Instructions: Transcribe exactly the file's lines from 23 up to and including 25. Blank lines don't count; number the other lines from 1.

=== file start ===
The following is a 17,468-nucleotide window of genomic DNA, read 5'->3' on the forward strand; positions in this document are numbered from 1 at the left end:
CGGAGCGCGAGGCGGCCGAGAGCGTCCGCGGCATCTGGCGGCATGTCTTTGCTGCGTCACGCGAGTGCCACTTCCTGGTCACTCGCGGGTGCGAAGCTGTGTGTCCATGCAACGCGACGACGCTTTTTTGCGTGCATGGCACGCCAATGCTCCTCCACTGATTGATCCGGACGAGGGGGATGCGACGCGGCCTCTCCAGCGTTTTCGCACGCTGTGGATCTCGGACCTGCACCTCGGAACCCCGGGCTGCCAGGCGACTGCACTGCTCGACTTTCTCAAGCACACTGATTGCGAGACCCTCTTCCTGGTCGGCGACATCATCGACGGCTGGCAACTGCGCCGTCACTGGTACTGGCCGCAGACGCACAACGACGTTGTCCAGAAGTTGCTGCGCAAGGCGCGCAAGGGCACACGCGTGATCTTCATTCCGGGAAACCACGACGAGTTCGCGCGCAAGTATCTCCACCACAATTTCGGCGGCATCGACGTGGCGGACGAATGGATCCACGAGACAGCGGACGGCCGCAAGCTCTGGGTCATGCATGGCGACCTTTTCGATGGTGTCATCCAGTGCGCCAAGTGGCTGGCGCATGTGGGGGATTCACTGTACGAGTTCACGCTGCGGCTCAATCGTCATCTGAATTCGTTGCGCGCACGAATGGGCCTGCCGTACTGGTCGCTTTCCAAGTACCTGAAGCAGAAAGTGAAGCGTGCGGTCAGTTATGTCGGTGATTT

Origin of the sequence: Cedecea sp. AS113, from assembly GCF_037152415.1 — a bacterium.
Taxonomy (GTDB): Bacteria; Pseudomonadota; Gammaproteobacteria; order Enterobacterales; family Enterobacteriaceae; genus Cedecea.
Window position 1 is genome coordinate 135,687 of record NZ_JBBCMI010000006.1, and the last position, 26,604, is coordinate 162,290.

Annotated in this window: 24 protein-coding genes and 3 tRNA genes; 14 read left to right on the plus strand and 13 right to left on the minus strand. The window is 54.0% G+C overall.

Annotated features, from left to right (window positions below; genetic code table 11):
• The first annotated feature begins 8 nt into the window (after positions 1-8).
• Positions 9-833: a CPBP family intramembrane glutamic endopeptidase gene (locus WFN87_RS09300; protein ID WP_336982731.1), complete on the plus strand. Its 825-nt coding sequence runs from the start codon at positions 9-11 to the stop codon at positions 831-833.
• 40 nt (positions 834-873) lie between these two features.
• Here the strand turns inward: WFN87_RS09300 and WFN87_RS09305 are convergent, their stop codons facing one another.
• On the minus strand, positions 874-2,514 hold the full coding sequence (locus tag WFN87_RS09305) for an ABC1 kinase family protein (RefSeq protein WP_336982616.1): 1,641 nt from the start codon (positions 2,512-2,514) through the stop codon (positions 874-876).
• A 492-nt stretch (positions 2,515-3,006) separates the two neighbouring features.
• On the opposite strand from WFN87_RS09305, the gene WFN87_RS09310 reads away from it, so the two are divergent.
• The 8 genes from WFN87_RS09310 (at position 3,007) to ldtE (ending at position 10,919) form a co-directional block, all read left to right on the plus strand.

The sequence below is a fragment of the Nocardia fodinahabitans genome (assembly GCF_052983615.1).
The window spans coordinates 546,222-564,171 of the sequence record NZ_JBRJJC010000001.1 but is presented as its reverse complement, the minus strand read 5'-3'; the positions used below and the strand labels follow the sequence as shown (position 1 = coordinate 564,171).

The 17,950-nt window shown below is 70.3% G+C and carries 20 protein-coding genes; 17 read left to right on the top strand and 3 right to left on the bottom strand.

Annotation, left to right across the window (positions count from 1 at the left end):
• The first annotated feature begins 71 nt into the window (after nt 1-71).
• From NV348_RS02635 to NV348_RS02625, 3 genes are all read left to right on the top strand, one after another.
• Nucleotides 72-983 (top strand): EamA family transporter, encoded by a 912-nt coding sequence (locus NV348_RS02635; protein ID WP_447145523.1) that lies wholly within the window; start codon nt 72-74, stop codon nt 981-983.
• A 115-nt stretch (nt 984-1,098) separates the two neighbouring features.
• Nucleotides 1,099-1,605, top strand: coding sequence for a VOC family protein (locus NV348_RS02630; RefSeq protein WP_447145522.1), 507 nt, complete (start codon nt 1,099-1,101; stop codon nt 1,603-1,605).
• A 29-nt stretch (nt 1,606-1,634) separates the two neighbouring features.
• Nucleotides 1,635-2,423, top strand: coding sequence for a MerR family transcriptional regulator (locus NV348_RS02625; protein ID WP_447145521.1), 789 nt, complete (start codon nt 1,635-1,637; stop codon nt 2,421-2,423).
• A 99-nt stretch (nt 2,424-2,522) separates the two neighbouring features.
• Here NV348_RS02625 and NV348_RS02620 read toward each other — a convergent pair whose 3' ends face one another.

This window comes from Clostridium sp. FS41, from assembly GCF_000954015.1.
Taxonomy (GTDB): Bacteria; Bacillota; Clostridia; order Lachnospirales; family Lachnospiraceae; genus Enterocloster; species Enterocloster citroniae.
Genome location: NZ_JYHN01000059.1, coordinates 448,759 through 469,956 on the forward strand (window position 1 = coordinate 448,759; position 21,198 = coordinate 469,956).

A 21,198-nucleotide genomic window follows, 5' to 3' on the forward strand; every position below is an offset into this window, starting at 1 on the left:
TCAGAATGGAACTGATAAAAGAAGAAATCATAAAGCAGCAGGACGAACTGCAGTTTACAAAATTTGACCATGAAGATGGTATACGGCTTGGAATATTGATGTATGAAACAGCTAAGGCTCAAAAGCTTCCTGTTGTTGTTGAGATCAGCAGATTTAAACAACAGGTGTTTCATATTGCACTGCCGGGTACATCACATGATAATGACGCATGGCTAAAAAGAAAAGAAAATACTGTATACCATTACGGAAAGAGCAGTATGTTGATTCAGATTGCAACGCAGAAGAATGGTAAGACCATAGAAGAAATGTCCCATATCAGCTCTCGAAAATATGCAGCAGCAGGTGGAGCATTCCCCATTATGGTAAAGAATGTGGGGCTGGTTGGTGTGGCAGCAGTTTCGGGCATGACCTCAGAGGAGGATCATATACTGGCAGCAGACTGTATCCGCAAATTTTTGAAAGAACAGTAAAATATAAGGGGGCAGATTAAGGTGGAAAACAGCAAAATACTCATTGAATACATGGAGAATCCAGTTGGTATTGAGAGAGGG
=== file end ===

• A 115-nt stretch (nt 984-1,098) separates the two neighbouring features.
• Nucleotides 1,099-1,605, top strand: coding sequence for a VOC family protein (locus NV348_RS02630; RefSeq protein WP_447145522.1), 507 nt, complete (start codon nt 1,099-1,101; stop codon nt 1,603-1,605).
• A 29-nt stretch (nt 1,606-1,634) separates the two neighbouring features.